Many representatives on these Councils were local personalities and several were arrested during the political upheaval of the era, she explains.

And, ushering in a new era in history, women were allowed to sit on these Rural District Councils – at the time they were not allowed to sit on County Councils.

All of this information is included in Patria’s introductory essay to the attractively produced A4 size guide, which gives a glimpse into how these Rural Councils operated and the way political thinking changed in Ireland during a short 26-year period. In the early 1900s, these Councils supported Home Rule, but by 1920, they were calling for full independence and refusing to recognise the British administration.

“I love the tone,” says Patria of the minutes from meetings. “The language was very emotive.”

That was certainly true of the Gort Rural District Council. At a meeting in 1907, following riots in Dublin at the premiere of JM Synge’s play, The Playboy of the Western World the councillors’ response was vehement. They recorded their decision to “protest most emphatically against the libellous comedy, The Playboy of the Western World, that was belched forth during the past week in the Abbey Theatre, Dublin, under the fostering care of Lady Gregory and Mr Yeats. We congratulate the good people of Dublin in howling down the gross buffoonery and immoral suggestions that are scattered throughout this scandalous performance.


For more from the archives see this week’s Tribunes here

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Archive News

BallinasloeÕs young squad aiming to floor Armagh junior champs

Bernie Ni Fhlatharta



Date Published: 24-Jan-2013

A new chapter in the history of Ballinasloe football will be written at Breffni Park, Cavan, on Sunday when Sean Riddell’s young side take on Ulster champions An Port Mor of Armagh in the All-Ireland Junior semi-final (2pm).

It’s the first competitive game outside the province of Connacht in 33 years for Galway football’s ‘sleeping giant’ with the enticing prospect of an appearance at Croke Park on February 9 on offer for the winners of what should be a competitive tie.

Ballinasloe have romped through Connacht since overcoming a couple of tricky hurdles on their way to collecting the Galway junior title, which was their target for the campaign this time last year.

With a return to Intermediate football secured, Riddell’s youngsters really have nothing to lose – while their triumphant march to county and provincial titles has revived memories of the club’s glory days when they contested three Galway senior finals in a row between 1979 and ’81.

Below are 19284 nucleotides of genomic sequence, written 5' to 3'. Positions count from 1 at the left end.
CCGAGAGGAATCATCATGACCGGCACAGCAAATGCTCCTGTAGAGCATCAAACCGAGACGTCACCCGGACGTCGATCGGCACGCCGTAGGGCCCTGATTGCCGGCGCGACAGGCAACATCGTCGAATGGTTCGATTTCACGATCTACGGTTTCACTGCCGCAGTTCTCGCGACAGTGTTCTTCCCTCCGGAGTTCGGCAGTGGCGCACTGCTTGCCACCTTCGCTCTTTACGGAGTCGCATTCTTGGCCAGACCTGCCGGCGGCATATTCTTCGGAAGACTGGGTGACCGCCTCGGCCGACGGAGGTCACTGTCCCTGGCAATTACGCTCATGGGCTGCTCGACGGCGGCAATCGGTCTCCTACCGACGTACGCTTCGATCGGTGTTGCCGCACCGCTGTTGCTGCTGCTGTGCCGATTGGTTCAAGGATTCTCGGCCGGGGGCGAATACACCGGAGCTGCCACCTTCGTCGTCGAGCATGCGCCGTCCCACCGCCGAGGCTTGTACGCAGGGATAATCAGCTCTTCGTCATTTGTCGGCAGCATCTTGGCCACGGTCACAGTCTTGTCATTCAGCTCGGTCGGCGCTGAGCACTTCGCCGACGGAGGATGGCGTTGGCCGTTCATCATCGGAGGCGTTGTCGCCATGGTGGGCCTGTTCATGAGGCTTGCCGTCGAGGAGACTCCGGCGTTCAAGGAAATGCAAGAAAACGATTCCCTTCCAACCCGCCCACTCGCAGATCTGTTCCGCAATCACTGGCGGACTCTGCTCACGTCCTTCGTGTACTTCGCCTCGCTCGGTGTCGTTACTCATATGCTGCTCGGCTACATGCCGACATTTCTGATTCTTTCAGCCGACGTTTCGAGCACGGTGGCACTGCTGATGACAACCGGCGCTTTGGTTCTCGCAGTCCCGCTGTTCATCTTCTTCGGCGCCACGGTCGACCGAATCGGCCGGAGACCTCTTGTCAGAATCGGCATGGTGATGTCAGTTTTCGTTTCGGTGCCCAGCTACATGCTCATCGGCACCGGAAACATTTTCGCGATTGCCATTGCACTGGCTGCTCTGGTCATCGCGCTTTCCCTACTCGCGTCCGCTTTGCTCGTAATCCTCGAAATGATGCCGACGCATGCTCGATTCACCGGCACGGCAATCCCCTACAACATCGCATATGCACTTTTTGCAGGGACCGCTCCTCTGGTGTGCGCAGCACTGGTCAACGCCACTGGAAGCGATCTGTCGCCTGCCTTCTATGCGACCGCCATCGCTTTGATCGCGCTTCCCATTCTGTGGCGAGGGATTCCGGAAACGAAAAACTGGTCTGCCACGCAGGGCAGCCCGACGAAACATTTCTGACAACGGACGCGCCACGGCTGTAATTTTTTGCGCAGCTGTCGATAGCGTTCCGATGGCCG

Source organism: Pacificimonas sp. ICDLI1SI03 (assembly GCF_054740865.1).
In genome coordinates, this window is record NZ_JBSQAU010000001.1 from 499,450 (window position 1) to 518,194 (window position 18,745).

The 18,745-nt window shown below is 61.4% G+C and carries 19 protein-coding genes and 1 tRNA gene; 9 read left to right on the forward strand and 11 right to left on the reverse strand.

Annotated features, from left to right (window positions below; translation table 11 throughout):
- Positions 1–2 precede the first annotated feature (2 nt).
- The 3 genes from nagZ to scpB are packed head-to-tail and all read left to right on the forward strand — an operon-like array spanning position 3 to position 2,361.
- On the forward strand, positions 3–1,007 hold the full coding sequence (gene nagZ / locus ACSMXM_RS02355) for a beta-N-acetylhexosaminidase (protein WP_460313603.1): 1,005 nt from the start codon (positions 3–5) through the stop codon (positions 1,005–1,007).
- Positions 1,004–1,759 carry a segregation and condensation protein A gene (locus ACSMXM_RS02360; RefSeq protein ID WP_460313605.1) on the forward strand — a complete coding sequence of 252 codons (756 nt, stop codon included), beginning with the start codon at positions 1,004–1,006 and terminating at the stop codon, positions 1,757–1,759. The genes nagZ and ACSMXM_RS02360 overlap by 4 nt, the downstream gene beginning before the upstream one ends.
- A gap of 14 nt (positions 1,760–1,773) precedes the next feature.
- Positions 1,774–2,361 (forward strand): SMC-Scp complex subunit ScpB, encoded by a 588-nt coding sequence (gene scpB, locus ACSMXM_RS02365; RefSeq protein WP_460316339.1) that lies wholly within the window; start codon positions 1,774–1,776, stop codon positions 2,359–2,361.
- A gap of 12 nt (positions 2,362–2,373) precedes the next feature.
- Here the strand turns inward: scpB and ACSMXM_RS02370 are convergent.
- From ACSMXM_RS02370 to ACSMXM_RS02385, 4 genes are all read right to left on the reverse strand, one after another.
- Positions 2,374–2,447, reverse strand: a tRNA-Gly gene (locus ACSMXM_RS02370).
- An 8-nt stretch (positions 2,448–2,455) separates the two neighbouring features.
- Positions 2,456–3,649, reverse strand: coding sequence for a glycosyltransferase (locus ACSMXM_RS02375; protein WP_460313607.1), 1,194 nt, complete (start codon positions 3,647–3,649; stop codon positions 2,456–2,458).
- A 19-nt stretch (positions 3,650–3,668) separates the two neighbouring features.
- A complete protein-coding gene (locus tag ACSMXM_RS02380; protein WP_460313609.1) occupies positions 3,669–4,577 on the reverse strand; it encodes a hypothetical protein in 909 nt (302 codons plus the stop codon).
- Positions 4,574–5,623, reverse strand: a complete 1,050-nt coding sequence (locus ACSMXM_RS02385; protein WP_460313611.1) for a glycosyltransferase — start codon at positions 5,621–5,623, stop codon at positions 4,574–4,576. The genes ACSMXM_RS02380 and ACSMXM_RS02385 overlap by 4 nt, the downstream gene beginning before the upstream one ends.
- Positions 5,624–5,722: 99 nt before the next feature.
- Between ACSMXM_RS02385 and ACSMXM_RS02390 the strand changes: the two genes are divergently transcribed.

Intriguingly, the seniors of St Grellan’s never got to play in Croke Park when they reached the All-Ireland final back in 1980 – they lost by 3-9 to 0-8 to St Finbarr’s of Cork in Tipperary Town.

This team’s progression has provided rich rewards for an abundance of hard work at underage levels in the past ten to 15 years and the current side’s ‘do or die’ attitude was very much in evidence in the cliffhanger wins over Tuam and Clifden in the domestic championship.


They are a well-balanced side who really never know when they are beaten and have an inspirational leader in county panelist Keith Kelly, whose exploits at centre back have been among the key components in their dramatic run to reach the All-Ireland series.

Riddell, who recalls playing senior football with the club during their heyday, is determined to get Ballinasloe back among the county’s leading clubs but, for the moment, he is delighted just to have a shot at getting to Croke Park in a bid to emulate Clonbur’s achievement in winning the title outright last year.

Riddell went to Newry on a ‘spying mission’ to see the Armagh champions overcome Brackaville of Tyrone by 2-9 to 0-11 in November – and was impressed by the quality of the football produced by An Port Mor in the Ulster final.

“They are a nicely balanced side who play good football,” he said. “There was a bit of the physical stuff you’d expect from two Ulster side, but I was impressed by their performance.”

An Port Mor became the first Armagh side to win the provincial junior decider. First half goals from Shane Nugent and Christopher Lennon sent them on the road to victory, before a red card for Brackaville captain Cahir McGuinness eased their progress to the All-Ireland series.

For more, read this week’s Connacht Tribune.

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Coalition promised an ocean of reform Ð but the wind has gone out of its sails

Bernie Ni Fhlatharta



Date Published: 30-Jan-2013